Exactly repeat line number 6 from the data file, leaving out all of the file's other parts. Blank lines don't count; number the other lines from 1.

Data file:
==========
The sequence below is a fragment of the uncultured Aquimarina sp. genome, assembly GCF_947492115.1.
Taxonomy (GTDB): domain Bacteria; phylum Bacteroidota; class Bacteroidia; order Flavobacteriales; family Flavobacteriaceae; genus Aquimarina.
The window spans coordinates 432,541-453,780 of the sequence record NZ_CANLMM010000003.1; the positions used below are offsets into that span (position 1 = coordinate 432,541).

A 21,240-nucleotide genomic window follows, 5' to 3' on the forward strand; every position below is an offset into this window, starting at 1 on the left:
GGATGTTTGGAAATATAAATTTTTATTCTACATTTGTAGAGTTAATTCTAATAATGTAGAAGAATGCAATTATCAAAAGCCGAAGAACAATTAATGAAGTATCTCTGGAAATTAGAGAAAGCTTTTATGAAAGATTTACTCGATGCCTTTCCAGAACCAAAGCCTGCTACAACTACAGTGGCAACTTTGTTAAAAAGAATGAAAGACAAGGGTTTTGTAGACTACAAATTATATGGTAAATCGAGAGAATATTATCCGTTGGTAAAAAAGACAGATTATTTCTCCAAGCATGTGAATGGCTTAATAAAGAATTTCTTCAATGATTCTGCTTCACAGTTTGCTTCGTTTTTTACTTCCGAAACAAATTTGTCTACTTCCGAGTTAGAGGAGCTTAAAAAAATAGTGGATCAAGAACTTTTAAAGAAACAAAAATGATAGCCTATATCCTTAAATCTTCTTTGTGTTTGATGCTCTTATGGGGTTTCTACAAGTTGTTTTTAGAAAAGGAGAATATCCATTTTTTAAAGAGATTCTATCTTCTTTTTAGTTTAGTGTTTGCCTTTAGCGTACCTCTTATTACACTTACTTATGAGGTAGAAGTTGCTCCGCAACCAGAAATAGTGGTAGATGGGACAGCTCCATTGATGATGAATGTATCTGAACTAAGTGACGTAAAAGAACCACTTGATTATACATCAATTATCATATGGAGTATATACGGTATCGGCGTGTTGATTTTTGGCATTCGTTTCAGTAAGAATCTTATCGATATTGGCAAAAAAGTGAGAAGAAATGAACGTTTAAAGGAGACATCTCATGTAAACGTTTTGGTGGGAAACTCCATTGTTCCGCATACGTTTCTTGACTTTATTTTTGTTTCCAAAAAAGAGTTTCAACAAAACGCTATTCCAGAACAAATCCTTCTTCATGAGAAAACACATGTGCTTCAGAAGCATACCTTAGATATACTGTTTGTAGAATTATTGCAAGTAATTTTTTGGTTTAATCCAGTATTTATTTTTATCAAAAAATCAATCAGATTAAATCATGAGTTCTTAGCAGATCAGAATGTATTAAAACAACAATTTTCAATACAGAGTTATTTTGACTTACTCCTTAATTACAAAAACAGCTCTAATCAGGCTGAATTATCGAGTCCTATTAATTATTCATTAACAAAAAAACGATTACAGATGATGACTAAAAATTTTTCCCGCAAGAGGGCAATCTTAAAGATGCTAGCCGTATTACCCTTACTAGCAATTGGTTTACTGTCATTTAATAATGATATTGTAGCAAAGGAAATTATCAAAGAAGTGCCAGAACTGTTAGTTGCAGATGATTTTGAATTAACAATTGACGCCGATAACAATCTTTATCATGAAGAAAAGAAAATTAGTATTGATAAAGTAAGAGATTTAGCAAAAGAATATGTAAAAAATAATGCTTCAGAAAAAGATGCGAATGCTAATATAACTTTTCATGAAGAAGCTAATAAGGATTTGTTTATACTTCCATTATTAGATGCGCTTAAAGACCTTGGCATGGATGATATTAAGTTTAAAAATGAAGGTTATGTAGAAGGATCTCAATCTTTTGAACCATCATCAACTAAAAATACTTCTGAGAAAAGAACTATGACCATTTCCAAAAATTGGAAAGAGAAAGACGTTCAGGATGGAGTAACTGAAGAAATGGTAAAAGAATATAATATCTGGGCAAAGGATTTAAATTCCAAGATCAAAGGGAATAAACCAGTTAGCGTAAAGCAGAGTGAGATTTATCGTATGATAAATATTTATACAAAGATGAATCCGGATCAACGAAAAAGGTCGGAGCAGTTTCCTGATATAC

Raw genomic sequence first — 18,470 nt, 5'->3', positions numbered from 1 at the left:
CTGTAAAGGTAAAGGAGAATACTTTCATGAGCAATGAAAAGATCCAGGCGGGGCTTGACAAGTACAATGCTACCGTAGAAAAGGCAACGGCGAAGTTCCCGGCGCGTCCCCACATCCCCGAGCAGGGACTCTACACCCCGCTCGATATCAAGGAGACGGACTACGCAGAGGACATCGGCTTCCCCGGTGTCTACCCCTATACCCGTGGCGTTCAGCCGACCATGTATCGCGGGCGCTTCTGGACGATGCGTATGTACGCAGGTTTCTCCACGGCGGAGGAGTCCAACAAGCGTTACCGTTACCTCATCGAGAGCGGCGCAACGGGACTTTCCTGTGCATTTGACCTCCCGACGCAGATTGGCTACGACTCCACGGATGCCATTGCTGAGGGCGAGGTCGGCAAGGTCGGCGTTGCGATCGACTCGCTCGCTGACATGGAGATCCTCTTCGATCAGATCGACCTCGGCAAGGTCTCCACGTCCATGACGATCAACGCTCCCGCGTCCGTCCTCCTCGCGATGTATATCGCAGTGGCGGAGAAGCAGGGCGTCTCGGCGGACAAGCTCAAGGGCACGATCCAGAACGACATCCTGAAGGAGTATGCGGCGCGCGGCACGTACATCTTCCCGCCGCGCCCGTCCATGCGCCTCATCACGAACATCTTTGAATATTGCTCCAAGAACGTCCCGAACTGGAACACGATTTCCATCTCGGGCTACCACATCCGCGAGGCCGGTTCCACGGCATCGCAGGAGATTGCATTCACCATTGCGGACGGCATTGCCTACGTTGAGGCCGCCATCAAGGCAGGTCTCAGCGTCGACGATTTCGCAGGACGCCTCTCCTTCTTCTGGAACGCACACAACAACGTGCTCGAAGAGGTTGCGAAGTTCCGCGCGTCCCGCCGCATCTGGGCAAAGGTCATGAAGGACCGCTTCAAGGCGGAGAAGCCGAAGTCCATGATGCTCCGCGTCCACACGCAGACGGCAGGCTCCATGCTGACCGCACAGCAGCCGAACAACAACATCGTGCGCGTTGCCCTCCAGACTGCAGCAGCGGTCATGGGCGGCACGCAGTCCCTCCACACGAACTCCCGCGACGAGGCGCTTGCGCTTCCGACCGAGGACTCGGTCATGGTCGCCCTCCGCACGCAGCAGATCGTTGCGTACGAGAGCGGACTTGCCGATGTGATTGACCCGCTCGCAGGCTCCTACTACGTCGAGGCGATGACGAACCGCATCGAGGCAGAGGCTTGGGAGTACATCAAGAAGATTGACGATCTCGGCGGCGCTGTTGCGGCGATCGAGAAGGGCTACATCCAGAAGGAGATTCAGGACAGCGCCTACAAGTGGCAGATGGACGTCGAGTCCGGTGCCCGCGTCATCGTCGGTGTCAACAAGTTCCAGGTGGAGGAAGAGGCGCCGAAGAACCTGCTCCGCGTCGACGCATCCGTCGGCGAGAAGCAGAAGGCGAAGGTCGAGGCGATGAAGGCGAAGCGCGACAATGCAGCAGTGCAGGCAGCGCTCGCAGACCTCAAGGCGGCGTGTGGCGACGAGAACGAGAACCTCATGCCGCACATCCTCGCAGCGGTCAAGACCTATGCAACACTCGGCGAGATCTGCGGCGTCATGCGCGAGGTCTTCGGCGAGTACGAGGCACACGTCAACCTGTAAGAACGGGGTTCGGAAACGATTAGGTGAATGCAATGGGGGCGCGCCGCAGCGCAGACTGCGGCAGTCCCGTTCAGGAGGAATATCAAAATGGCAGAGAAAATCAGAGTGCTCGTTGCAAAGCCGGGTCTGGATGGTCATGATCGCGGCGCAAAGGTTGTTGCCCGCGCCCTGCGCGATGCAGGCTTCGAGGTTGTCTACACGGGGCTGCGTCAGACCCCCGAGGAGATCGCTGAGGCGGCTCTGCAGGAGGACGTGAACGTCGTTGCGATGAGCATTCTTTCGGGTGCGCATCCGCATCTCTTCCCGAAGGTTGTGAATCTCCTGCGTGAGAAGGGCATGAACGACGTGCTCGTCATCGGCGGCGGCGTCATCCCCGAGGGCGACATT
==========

Raw genomic sequence first — 18,470 nt, 5'->3', positions numbered from 1 at the left: